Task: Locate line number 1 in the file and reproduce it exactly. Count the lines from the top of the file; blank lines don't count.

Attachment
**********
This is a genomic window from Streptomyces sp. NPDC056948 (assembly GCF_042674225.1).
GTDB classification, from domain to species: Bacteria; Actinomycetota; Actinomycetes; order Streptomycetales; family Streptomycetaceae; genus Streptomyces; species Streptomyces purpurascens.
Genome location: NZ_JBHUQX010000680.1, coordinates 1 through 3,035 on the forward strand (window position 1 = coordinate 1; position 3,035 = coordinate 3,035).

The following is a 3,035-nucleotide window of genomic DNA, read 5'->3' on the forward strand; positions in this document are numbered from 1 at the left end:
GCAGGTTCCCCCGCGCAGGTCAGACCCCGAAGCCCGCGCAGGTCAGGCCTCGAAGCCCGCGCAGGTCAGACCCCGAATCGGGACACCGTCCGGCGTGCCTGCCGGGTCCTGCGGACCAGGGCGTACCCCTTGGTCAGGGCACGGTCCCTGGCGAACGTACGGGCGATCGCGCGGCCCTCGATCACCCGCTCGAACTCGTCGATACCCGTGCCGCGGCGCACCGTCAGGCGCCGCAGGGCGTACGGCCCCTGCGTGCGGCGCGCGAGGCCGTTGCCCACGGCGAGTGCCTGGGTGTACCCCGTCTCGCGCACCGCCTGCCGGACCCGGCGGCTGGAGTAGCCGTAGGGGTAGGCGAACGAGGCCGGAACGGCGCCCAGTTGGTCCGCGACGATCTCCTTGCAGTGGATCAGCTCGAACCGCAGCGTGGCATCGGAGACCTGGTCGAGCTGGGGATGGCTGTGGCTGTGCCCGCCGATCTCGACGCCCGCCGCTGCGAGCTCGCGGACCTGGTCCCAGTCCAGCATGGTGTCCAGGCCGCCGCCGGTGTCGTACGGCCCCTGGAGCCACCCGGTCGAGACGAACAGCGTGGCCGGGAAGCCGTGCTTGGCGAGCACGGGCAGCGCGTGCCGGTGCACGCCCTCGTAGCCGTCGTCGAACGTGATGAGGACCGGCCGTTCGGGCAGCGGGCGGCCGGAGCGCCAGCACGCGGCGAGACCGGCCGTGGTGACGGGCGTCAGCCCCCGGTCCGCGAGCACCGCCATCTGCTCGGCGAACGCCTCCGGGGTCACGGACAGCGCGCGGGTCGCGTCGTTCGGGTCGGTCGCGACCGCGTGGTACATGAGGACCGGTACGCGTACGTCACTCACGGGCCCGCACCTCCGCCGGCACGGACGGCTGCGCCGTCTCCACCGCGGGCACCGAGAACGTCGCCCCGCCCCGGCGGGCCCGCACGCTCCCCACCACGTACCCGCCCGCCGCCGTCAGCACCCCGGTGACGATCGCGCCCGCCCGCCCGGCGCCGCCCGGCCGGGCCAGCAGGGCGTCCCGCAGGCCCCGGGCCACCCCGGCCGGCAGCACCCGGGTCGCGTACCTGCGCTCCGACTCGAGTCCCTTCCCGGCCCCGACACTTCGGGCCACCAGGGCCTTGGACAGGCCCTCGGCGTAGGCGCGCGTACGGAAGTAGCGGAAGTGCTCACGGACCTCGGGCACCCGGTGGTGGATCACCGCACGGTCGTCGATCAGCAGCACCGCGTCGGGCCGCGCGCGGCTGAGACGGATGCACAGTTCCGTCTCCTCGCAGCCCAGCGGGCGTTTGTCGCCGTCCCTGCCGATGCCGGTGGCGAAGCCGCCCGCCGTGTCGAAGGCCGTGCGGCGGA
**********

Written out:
This is a genomic window from Streptomyces sp. NPDC056948 (assembly GCF_042674225.1).